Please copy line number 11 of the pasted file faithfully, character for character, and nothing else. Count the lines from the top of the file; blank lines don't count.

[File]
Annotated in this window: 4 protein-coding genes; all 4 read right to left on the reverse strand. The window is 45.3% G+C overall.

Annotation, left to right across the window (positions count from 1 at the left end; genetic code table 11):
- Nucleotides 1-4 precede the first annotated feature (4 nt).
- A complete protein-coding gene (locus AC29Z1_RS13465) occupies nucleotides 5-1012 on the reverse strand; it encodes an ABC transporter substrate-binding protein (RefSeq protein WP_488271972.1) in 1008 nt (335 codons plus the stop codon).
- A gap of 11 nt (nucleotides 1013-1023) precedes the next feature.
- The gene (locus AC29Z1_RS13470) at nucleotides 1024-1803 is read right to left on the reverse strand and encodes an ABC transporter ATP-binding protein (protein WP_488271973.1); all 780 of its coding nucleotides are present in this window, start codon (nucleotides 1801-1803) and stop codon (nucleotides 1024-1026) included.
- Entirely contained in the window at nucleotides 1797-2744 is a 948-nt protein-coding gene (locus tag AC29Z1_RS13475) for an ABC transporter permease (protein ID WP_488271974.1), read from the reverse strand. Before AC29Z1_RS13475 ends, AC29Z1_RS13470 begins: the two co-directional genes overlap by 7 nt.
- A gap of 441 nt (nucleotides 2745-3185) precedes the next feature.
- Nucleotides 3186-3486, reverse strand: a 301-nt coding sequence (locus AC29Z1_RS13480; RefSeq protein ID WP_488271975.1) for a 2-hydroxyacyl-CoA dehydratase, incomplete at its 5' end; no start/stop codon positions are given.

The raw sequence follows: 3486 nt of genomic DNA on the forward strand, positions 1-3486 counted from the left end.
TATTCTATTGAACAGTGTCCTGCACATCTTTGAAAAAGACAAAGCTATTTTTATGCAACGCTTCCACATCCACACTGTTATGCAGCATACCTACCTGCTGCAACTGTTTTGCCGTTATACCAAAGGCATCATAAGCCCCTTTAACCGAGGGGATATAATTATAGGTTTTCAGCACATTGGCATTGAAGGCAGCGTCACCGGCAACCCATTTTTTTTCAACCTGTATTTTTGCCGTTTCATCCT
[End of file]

TATTCTATTGAACAGTGTCCTGCACATCTTTGAAAAAGACAAAGCTATTTTTATGCAACGCTTCCACATCCACACTGTTATGCAGCATACCTACCTGCTGCAACTGTTTTGCCGTTATACCAAAGGCATCATAAGCCCCTTTAACCGAGGGGATATAATTATAGGTTTTCAGCACATTGGCATTGAAGGCAGCGTCACCGGCAACCCATTTTTTTTCAACCTGTATTTTTGCCGTTTCATCCT